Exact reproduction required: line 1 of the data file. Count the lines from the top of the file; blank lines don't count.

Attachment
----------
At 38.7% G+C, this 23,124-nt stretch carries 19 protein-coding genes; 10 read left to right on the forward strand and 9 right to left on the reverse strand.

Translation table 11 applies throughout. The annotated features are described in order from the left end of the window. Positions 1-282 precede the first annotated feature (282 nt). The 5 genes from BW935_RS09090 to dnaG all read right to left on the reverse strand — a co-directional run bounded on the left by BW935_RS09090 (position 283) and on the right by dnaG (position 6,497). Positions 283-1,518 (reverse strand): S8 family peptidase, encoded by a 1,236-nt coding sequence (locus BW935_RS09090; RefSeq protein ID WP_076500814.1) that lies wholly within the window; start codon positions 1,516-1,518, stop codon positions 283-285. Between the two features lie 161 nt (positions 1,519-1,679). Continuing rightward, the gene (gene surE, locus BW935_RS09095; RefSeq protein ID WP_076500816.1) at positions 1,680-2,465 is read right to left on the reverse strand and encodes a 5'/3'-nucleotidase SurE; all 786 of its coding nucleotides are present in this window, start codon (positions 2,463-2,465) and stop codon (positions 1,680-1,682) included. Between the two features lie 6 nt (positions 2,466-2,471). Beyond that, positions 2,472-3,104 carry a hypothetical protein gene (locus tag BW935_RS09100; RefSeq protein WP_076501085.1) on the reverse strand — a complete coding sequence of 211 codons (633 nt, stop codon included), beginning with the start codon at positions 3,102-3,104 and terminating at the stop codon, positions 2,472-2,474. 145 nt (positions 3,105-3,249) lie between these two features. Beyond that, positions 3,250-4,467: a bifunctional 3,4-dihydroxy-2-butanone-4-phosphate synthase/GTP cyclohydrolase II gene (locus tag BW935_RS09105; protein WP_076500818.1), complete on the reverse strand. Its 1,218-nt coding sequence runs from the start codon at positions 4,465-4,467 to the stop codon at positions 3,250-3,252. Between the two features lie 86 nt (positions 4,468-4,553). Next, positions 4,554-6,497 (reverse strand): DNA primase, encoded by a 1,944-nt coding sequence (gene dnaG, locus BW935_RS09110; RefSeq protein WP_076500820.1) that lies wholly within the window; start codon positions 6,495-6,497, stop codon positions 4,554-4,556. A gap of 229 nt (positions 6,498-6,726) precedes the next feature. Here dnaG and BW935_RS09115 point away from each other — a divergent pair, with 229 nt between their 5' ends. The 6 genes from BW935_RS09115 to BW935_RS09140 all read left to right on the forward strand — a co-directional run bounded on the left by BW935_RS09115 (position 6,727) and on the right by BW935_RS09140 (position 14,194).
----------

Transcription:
At 38.7% G+C, this 23,124-nt stretch carries 19 protein-coding genes; 10 read left to right on the forward strand and 9 right to left on the reverse strand.